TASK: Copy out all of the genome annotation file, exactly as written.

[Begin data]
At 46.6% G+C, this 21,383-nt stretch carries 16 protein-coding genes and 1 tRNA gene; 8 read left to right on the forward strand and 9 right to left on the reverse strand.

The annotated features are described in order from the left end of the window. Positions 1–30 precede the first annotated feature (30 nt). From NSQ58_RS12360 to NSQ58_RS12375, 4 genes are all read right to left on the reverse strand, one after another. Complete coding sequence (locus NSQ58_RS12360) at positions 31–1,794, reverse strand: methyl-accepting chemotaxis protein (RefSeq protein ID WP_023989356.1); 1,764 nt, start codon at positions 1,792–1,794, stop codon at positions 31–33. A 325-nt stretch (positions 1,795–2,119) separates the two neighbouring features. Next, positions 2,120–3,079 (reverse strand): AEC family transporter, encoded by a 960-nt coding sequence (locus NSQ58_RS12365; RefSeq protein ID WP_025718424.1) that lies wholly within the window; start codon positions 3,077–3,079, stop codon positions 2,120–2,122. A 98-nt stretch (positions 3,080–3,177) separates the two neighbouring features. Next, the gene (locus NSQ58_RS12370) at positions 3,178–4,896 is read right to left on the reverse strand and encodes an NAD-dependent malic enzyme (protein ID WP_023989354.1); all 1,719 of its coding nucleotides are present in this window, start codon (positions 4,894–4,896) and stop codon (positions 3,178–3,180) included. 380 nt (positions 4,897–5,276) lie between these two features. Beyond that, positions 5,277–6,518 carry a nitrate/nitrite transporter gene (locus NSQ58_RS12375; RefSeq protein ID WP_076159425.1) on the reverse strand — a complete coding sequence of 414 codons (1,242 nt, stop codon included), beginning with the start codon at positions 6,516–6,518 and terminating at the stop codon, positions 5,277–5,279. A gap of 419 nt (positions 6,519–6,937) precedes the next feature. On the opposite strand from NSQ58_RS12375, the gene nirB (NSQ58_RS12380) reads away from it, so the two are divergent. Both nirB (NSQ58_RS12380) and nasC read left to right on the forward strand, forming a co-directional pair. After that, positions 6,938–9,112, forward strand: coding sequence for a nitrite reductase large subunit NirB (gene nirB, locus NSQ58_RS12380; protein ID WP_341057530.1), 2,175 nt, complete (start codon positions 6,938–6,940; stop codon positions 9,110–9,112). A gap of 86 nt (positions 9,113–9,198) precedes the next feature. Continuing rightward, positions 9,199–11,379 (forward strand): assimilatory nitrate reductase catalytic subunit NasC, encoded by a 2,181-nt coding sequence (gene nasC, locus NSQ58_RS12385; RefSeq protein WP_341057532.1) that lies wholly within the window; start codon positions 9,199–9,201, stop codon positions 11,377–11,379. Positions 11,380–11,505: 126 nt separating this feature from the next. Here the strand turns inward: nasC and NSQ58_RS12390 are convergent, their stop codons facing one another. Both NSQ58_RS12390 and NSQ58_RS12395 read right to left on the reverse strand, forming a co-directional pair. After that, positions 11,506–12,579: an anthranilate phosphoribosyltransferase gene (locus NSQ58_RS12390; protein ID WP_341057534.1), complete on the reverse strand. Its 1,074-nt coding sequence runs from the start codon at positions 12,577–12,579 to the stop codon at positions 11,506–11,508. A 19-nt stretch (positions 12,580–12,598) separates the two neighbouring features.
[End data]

At 46.6% G+C, this 21,383-nt stretch carries 16 protein-coding genes and 1 tRNA gene; 8 read left to right on the forward strand and 9 right to left on the reverse strand.

The annotated features are described in order from the left end of the window. Positions 1–30 precede the first annotated feature (30 nt). From NSQ58_RS12360 to NSQ58_RS12375, 4 genes are all read right to left on the reverse strand, one after another. Complete coding sequence (locus NSQ58_RS12360) at positions 31–1,794, reverse strand: methyl-accepting chemotaxis protein (RefSeq protein ID WP_023989356.1); 1,764 nt, start codon at positions 1,792–1,794, stop codon at positions 31–33. A 325-nt stretch (positions 1,795–2,119) separates the two neighbouring features. Next, positions 2,120–3,079 (reverse strand): AEC family transporter, encoded by a 960-nt coding sequence (locus NSQ58_RS12365; RefSeq protein ID WP_025718424.1) that lies wholly within the window; start codon positions 3,077–3,079, stop codon positions 2,120–2,122. A 98-nt stretch (positions 3,080–3,177) separates the two neighbouring features. Next, the gene (locus NSQ58_RS12370) at positions 3,178–4,896 is read right to left on the reverse strand and encodes an NAD-dependent malic enzyme (protein ID WP_023989354.1); all 1,719 of its coding nucleotides are present in this window, start codon (positions 4,894–4,896) and stop codon (positions 3,178–3,180) included. 380 nt (positions 4,897–5,276) lie between these two features. Beyond that, positions 5,277–6,518 carry a nitrate/nitrite transporter gene (locus NSQ58_RS12375; RefSeq protein ID WP_076159425.1) on the reverse strand — a complete coding sequence of 414 codons (1,242 nt, stop codon included), beginning with the start codon at positions 6,516–6,518 and terminating at the stop codon, positions 5,277–5,279. A gap of 419 nt (positions 6,519–6,937) precedes the next feature. On the opposite strand from NSQ58_RS12375, the gene nirB (NSQ58_RS12380) reads away from it, so the two are divergent. Both nirB (NSQ58_RS12380) and nasC read left to right on the forward strand, forming a co-directional pair. After that, positions 6,938–9,112, forward strand: coding sequence for a nitrite reductase large subunit NirB (gene nirB, locus NSQ58_RS12380; protein ID WP_341057530.1), 2,175 nt, complete (start codon positions 6,938–6,940; stop codon positions 9,110–9,112). A gap of 86 nt (positions 9,113–9,198) precedes the next feature. Continuing rightward, positions 9,199–11,379 (forward strand): assimilatory nitrate reductase catalytic subunit NasC, encoded by a 2,181-nt coding sequence (gene nasC, locus NSQ58_RS12385; RefSeq protein WP_341057532.1) that lies wholly within the window; start codon positions 9,199–9,201, stop codon positions 11,377–11,379. Positions 11,380–11,505: 126 nt separating this feature from the next. Here the strand turns inward: nasC and NSQ58_RS12390 are convergent, their stop codons facing one another. Both NSQ58_RS12390 and NSQ58_RS12395 read right to left on the reverse strand, forming a co-directional pair. After that, positions 11,506–12,579: an anthranilate phosphoribosyltransferase gene (locus NSQ58_RS12390; protein ID WP_341057534.1), complete on the reverse strand. Its 1,074-nt coding sequence runs from the start codon at positions 12,577–12,579 to the stop codon at positions 11,506–11,508. A 19-nt stretch (positions 12,580–12,598) separates the two neighbouring features.